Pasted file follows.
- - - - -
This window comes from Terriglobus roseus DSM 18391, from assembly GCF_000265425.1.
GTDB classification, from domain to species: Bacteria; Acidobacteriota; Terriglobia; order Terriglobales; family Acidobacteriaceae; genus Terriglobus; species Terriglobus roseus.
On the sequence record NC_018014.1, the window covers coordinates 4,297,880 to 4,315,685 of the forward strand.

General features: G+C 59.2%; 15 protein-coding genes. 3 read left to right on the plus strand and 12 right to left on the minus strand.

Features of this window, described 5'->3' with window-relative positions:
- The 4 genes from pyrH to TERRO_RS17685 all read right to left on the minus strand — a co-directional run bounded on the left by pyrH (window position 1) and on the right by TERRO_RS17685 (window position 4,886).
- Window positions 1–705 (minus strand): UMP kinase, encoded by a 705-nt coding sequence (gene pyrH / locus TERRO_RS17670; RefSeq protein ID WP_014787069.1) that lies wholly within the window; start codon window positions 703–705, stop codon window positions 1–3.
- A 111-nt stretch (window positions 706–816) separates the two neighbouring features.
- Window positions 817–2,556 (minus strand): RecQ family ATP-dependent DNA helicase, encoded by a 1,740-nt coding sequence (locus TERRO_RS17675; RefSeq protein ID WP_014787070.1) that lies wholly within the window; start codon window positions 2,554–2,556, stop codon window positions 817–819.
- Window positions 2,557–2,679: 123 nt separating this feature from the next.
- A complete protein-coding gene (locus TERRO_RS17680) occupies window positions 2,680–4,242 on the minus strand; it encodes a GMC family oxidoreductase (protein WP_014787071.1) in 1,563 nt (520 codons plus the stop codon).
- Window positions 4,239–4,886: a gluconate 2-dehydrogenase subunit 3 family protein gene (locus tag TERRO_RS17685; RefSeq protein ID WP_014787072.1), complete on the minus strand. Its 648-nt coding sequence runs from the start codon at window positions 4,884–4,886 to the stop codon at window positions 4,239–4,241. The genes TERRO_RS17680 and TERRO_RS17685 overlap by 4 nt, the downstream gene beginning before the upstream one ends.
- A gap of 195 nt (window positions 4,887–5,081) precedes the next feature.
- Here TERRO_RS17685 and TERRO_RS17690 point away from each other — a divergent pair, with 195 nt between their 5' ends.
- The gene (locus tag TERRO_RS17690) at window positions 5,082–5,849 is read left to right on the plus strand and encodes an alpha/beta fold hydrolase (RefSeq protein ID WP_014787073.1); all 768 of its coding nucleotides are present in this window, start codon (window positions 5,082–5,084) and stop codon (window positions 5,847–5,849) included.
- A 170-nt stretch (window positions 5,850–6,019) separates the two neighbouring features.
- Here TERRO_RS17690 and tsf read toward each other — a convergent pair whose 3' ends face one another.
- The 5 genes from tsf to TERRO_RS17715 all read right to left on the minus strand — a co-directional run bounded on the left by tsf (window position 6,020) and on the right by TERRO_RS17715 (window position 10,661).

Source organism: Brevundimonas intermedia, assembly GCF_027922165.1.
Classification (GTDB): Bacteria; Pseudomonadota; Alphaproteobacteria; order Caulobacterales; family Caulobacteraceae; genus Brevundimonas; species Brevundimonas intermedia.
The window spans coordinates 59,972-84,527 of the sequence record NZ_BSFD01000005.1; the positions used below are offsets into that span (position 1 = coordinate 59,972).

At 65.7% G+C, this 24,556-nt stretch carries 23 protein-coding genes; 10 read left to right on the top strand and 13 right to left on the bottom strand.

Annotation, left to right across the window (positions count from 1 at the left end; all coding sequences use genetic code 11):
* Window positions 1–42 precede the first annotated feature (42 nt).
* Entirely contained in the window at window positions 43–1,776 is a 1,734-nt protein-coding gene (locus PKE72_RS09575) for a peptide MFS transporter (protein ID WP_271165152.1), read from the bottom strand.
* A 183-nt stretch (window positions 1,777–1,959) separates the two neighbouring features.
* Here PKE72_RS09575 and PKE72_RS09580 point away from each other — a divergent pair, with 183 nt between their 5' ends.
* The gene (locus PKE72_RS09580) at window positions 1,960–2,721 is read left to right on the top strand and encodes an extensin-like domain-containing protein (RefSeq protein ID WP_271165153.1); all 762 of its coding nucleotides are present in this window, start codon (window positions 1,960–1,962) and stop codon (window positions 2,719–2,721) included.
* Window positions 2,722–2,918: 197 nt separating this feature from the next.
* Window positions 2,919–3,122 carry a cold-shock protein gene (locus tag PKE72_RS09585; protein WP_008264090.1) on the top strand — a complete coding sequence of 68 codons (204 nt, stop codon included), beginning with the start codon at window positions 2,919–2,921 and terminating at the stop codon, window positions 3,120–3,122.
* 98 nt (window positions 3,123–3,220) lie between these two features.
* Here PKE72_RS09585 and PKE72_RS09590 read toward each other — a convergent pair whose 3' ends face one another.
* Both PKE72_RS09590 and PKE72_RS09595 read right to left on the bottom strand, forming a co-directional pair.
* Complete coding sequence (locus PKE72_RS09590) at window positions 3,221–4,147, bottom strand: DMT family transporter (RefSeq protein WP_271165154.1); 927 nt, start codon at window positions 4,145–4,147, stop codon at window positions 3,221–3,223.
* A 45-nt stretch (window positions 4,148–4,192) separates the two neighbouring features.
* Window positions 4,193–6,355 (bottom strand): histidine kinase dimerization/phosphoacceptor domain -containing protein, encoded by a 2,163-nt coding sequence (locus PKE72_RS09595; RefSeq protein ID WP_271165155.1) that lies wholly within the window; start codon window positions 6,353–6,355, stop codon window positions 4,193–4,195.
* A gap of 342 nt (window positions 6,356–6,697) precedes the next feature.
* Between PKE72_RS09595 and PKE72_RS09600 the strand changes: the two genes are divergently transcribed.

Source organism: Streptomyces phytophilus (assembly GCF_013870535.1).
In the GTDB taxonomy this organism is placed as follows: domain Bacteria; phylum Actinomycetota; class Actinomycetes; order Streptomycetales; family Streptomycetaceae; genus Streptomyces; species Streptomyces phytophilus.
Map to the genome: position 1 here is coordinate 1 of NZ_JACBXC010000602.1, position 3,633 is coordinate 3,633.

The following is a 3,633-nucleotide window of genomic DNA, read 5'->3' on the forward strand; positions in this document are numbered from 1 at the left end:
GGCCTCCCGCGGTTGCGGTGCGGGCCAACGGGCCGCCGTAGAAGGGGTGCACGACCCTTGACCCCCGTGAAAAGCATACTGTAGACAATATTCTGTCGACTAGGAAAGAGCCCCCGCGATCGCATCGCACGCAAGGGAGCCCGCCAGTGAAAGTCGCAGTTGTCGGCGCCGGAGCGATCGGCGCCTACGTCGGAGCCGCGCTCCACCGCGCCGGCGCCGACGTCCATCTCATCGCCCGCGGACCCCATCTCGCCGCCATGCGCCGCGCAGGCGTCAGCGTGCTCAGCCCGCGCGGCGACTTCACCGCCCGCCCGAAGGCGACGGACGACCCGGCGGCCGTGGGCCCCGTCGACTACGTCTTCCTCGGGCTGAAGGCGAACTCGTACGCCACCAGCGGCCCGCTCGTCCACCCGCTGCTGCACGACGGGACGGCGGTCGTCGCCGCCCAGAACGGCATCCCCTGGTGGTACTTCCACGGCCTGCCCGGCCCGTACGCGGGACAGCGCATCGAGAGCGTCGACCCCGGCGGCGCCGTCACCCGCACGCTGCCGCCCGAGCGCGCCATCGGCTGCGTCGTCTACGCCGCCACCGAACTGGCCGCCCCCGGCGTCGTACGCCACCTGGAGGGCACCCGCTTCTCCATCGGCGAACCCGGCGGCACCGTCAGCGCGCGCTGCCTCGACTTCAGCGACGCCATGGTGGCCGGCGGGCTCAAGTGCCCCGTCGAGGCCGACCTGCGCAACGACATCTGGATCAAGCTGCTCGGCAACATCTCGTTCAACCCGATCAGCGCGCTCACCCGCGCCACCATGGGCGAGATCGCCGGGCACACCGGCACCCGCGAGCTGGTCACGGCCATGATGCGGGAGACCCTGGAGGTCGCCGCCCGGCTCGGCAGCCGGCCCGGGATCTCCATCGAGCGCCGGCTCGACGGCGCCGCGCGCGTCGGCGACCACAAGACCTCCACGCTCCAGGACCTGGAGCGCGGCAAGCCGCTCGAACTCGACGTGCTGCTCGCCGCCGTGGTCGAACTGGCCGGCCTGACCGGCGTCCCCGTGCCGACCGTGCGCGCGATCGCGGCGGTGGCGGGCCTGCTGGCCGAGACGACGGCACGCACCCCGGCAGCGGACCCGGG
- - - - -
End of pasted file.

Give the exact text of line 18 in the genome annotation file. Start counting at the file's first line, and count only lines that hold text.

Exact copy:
- The 5 genes from tsf to TERRO_RS17715 all read right to left on the minus strand — a co-directional run bounded on the left by tsf (window position 6,020) and on the right by TERRO_RS17715 (window position 10,661).